The text messages started the next day. One read: “All white people must report to the cotton fields tomorrow at 6 a.m. sharp for orientation.” Another said something to the effect that because they didn’t give us forty acres and a mule, we took the White House.
Neither message amused me. Actually, they irritated me tremendously.
The senders (who shall remain nameless) obviously don’t get it. What happened on Nov. 4, 2008 is not about blacks dispensing payback to whites. What happened is so much bigger than any of us – but it’s ours, all of ours. And as awesome as Obama’s election is for blacks, it doesn’t afford us the right to gloat or ridicule or even to blame.
Does it mean that we forget slavery, Jim Crow, the bombings and the lynchings? No way! Frankly, it’s because those atrocities happened that this is so sweet. That’s why Jesse, Oprah and millions of others cried tears of gratitude. Yes, we still have a long way to go, but America is growing beyond its shameful past.
Here’s what we must remember. Just as it took courage for white folk to play a role in helping to dismantle this country’s despicable treatment of blacks, it took courage for them to play a role in electing the country’s first black man. And for that I am filled with an emotion that resembles gratitude – but it goes so much deeper.
Barack Obama’s election is the culmination – and the beginning – of a changed energy in this country. That my fellow Americans surrendered to their faith – and not fear; that they connected with
Obama’s soul instead of being dissuaded by his skin color; that they see in him an opportunity for this country to rise to its true greatness, is worthy of our sincere appreciation, not silly jokes.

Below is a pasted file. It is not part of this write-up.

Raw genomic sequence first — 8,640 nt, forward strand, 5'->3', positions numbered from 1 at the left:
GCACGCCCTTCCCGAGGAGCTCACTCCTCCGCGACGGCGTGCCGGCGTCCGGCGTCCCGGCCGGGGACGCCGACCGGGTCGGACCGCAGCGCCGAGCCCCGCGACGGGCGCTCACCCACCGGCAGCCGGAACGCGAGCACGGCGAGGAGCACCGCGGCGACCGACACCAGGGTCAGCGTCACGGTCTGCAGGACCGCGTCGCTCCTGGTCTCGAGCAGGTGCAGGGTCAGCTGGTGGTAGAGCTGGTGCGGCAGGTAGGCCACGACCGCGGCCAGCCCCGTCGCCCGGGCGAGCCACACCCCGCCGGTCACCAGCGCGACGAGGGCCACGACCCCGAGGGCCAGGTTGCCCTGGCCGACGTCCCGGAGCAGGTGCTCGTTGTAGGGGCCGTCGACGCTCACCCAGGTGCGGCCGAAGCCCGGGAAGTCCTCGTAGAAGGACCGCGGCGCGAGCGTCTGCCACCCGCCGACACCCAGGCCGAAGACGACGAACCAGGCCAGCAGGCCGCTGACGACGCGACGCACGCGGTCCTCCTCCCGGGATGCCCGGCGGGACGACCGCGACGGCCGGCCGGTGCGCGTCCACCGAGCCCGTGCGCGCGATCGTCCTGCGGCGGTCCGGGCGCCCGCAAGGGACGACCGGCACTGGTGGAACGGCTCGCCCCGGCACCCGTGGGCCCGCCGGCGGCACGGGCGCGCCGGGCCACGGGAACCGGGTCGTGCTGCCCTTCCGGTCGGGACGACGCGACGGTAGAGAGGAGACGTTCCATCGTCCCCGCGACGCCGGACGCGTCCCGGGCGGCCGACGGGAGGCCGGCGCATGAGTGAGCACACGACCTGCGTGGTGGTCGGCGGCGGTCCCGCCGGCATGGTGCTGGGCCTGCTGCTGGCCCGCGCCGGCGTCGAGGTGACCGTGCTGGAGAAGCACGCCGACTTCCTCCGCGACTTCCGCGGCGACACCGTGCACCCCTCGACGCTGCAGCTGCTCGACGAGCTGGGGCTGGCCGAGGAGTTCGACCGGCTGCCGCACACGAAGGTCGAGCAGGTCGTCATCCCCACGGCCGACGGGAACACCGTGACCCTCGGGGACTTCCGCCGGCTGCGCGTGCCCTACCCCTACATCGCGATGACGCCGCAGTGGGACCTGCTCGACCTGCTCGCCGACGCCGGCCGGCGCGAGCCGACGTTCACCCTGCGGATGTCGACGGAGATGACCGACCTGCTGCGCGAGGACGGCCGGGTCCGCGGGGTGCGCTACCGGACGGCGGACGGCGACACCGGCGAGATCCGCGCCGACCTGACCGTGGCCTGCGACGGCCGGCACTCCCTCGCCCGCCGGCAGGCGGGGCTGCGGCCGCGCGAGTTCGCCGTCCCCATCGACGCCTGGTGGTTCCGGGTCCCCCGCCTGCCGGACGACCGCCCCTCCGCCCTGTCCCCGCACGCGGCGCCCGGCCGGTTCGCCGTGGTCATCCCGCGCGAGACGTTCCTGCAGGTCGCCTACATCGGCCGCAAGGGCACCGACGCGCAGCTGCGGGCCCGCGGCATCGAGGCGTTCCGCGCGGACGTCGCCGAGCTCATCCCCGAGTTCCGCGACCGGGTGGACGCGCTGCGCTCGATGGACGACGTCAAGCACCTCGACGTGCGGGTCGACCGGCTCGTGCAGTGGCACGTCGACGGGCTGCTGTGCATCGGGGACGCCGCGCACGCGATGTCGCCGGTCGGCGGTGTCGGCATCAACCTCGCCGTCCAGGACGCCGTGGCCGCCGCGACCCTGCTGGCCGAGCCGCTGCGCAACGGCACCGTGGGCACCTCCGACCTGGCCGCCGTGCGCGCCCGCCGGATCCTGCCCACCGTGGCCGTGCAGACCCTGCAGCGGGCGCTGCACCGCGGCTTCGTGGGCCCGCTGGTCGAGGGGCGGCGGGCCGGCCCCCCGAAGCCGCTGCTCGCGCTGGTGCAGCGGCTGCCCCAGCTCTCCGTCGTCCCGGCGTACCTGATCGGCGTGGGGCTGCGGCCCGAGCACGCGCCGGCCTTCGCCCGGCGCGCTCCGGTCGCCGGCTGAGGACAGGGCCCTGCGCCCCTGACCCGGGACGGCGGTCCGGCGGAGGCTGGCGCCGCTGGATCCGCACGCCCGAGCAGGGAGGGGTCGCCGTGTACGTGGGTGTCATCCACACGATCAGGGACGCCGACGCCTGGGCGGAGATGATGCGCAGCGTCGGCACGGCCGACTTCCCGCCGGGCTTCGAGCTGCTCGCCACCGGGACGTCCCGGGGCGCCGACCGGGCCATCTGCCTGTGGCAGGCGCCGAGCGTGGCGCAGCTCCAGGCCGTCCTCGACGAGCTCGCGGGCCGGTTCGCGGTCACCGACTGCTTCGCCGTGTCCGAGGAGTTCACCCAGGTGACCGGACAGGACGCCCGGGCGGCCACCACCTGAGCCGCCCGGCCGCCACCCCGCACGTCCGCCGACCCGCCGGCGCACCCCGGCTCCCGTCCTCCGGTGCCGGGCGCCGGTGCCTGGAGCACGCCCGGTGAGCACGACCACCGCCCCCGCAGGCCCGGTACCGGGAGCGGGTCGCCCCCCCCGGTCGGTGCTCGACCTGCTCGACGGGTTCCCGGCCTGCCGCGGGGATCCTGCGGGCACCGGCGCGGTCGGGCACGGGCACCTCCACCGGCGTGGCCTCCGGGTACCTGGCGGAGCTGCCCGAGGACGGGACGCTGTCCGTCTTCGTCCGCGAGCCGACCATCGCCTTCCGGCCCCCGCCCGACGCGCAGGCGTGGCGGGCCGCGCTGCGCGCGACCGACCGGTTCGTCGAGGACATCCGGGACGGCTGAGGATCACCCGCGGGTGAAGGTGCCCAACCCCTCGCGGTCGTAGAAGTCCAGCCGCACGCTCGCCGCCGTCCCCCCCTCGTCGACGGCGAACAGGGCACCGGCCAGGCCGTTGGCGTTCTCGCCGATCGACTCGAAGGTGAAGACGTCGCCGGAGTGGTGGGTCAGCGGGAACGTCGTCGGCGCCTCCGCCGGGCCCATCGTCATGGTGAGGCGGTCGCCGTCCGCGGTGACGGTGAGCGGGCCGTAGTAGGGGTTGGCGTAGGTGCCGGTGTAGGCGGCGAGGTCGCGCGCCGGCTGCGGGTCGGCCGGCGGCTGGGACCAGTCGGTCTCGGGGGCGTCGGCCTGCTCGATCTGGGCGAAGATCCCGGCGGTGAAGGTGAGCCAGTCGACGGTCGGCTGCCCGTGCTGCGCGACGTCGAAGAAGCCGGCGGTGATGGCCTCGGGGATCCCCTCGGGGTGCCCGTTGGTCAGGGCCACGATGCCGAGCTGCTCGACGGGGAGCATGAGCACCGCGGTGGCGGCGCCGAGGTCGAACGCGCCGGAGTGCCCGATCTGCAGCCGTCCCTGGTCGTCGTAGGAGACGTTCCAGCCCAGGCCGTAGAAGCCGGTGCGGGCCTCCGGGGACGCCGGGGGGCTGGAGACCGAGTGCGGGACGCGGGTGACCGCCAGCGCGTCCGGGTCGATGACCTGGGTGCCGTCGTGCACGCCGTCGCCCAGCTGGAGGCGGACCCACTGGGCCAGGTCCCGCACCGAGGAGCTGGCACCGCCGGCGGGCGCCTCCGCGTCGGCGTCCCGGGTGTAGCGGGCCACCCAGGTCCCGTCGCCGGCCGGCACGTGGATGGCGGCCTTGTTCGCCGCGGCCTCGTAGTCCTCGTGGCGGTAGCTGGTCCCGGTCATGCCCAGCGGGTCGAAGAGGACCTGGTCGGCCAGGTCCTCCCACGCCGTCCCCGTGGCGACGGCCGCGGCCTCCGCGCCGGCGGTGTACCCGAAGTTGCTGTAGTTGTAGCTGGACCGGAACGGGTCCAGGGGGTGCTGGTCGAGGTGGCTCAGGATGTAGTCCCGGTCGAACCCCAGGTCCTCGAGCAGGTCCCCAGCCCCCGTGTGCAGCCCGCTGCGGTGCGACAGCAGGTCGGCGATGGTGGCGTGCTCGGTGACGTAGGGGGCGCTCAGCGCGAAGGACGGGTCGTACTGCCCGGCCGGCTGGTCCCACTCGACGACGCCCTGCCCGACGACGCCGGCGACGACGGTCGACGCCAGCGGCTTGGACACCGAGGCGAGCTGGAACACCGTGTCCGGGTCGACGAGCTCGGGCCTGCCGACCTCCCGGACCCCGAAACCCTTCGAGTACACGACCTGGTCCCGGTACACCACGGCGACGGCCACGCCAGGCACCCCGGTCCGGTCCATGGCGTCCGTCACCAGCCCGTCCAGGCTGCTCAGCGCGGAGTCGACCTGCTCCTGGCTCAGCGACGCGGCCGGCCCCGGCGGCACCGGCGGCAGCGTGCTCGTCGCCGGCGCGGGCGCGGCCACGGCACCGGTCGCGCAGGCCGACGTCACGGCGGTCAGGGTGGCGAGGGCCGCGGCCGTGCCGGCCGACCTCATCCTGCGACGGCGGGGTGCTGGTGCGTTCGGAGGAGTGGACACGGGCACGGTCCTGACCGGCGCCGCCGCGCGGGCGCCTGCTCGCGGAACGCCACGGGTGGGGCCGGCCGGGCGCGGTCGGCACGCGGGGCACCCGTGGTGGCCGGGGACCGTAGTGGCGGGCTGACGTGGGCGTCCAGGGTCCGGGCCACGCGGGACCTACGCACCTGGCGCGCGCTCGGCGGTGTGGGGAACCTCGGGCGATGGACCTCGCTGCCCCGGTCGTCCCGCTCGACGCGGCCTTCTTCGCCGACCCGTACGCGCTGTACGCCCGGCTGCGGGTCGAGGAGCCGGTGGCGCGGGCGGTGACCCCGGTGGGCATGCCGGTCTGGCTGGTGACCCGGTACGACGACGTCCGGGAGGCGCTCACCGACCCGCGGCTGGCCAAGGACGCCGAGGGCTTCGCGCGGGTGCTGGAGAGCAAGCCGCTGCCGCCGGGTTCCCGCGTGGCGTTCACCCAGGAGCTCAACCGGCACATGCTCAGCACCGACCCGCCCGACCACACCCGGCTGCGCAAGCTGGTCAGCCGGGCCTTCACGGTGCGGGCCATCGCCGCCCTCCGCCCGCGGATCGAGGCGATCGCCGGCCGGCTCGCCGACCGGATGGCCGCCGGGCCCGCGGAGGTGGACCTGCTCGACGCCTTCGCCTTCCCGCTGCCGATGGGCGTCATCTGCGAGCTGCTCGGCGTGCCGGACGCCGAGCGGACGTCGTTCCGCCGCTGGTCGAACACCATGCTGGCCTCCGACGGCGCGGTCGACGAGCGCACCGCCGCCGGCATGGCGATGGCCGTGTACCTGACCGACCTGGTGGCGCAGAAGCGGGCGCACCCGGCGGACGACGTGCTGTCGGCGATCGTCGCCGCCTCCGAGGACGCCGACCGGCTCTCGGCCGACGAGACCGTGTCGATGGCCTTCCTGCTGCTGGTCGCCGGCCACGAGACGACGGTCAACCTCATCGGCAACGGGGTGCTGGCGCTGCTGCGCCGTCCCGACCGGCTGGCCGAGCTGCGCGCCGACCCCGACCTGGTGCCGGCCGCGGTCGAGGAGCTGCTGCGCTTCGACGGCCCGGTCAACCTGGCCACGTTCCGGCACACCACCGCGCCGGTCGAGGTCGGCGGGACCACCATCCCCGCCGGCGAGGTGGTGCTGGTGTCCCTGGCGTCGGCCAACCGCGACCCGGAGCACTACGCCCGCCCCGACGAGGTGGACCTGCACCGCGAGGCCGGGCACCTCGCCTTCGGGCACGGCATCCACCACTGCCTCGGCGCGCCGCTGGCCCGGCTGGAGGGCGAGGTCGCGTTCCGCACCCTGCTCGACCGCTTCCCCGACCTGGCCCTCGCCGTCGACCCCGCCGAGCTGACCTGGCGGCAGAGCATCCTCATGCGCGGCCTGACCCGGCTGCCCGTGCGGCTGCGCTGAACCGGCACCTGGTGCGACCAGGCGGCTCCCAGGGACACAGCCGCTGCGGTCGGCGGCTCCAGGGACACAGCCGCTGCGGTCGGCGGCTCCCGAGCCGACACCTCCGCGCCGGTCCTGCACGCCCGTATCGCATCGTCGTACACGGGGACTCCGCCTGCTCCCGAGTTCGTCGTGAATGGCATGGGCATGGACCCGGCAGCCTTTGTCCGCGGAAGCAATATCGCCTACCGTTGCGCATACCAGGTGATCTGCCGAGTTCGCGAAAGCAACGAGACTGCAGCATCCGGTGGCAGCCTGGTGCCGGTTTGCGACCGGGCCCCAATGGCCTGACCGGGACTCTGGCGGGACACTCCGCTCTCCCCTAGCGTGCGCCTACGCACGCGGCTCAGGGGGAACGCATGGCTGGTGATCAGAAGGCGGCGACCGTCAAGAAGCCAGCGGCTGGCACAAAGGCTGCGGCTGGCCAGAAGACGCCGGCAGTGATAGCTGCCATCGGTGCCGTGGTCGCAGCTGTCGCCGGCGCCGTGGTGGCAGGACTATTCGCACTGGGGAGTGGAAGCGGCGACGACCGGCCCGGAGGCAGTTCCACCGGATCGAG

I’m no prude. I enjoy a good joke as much as the next person, but this is no joking matter. As thrilling and joyful as this momentous occasion is, this is serious business that should be inspiring bigger, better, bolder thoughts.
To continue to revel in what may be considered harmless racial banter is now beneath us. And it is harmful because to do so means we’re missing the bigger picture. A seismic shift has occurred. We are eyewitnesses to a divine unfolding of enormous magnitude that offers us a chance to take hold of a mighty, powerful force and use it to transform our lives.
We should be standing taller, speaking proudly, and planning fiercely. Now is when the real work begins and each one of us must do our part – something that will take tremendous courage.
We’ve been given the tools to begin dissolving a potent, psychological disconnect borne of this country’s repeated rejection of us. You know the feeling. Despite knowing that our ancestors helped build this country; despite believing in her principles and ideals and increasingly, our access to the American Dream, being black in this country often felt like being a visitor in your own home. This land is our land, too, but we’ve been reluctant to fully embrace it as our own.
I feel differently today.
Our minds and hearts have been stretched to a new capacity – and we must guard with all our might any desire to have them return to their original, limited size.
With his March 18 speech on race relations, his brilliant, all-inclusive campaign and certainly with his selection as the 44th president of these United States, Barack Obama has gifted us an opportunity to be bigger and better and bolder than we were before. We owe it to him, to ourselves and yes, to our white brothers and sisters, to seize the moment.
Renee Michelle Harris is the associate editor of the South Florida Times.